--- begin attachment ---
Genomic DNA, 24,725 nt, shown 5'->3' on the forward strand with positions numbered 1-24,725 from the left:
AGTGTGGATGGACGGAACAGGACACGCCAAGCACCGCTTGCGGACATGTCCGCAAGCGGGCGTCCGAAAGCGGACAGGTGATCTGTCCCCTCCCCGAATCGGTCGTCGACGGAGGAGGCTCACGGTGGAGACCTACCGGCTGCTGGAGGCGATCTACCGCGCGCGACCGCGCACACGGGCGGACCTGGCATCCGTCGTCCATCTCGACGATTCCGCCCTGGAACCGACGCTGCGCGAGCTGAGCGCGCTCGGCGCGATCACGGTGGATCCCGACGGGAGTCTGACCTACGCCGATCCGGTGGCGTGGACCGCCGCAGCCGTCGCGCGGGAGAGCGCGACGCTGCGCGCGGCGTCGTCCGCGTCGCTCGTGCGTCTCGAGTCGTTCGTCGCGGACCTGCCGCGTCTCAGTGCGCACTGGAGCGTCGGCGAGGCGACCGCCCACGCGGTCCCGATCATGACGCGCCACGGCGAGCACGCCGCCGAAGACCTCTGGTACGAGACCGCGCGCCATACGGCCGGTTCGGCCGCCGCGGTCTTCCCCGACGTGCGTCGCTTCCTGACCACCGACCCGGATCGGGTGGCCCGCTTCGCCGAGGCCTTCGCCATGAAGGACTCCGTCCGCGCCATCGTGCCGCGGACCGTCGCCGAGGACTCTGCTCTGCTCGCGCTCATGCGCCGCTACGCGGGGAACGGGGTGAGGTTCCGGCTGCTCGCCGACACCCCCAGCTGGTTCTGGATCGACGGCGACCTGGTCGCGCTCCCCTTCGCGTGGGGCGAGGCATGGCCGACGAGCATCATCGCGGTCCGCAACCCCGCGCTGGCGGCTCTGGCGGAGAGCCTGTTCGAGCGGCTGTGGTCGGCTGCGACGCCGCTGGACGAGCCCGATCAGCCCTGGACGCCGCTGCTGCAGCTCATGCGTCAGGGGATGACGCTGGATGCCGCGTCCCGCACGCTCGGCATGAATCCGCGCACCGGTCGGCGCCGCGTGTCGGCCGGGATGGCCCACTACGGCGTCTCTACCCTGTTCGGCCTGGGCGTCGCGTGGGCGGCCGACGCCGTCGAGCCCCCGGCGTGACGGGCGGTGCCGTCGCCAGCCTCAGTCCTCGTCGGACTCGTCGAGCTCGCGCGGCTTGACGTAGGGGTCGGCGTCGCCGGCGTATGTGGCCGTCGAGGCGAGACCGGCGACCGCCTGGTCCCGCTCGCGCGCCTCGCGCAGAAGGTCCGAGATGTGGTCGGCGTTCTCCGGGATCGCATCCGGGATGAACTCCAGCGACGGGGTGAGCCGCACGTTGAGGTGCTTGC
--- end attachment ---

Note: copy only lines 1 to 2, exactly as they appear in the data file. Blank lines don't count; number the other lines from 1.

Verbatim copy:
Genomic DNA, 24,725 nt, shown 5'->3' on the forward strand with positions numbered 1-24,725 from the left:
AGTGTGGATGGACGGAACAGGACACGCCAAGCACCGCTTGCGGACATGTCCGCAAGCGGGCGTCCGAAAGCGGACAGGTGATCTGTCCCCTCCCCGAATCGGTCGTCGACGGAGGAGGCTCACGGTGGAGACCTACCGGCTGCTGGAGGCGATCTACCGCGCGCGACCGCGCACACGGGCGGACCTGGCATCCGTCGTCCATCTCGACGATTCCGCCCTGGAACCGACGCTGCGCGAGCTGAGCGCGCTCGGCGCGATCACGGTGGATCCCGACGGGAGTCTGACCTACGCCGATCCGGTGGCGTGGACCGCCGCAGCCGTCGCGCGGGAGAGCGCGACGCTGCGCGCGGCGTCGTCCGCGTCGCTCGTGCGTCTCGAGTCGTTCGTCGCGGACCTGCCGCGTCTCAGTGCGCACTGGAGCGTCGGCGAGGCGACCGCCCACGCGGTCCCGATCATGACGCGCCACGGCGAGCACGCCGCCGAAGACCTCTGGTACGAGACCGCGCGCCATACGGCCGGTTCGGCCGCCGCGGTCTTCCCCGACGTGCGTCGCTTCCTGACCACCGACCCGGATCGGGTGGCCCGCTTCGCCGAGGCCTTCGCCATGAAGGACTCCGTCCGCGCCATCGTGCCGCGGACCGTCGCCGAGGACTCTGCTCTGCTCGCGCTCATGCGCCGCTACGCGGGGAACGGGGTGAGGTTCCGGCTGCTCGCCGACACCCCCAGCTGGTTCTGGATCGACGGCGACCTGGTCGCGCTCCCCTTCGCGTGGGGCGAGGCATGGCCGACGAGCATCATCGCGGTCCGCAACCCCGCGCTGGCGGCTCTGGCGGAGAGCCTGTTCGAGCGGCTGTGGTCGGCTGCGACGCCGCTGGACGAGCCCGATCAGCCCTGGACGCCGCTGCTGCAGCTCATGCGTCAGGGGATGACGCTGGATGCCGCGTCCCGCACGCTCGGCATGAATCCGCGCACCGGTCGGCGCCGCGTGTCGGCCGGGATGGCCCACTACGGCGTCTCTACCCTGTTCGGCCTGGGCGTCGCGTGGGCGGCCGACGCCGTCGAGCCCCCGGCGTGACGGGCGGTGCCGTCGCCAGCCTCAGTCCTCGTCGGACTCGTCGAGCTCGCGCGGCTTGACGTAGGGGTCGGCGTCGCCGGCGTATGTGGCCGTCGAGGCGAGACCGGCGACCGCCTGGTCCCGCTCGCGCGCCTCGCGCAGAAGGTCCGAGATGTGGTCGGCGTTCTCCGGGATCGCATCCGGGATGAACTCCAGCGACGGGGTGAGCCGCACGTTGAGGTGCTTGC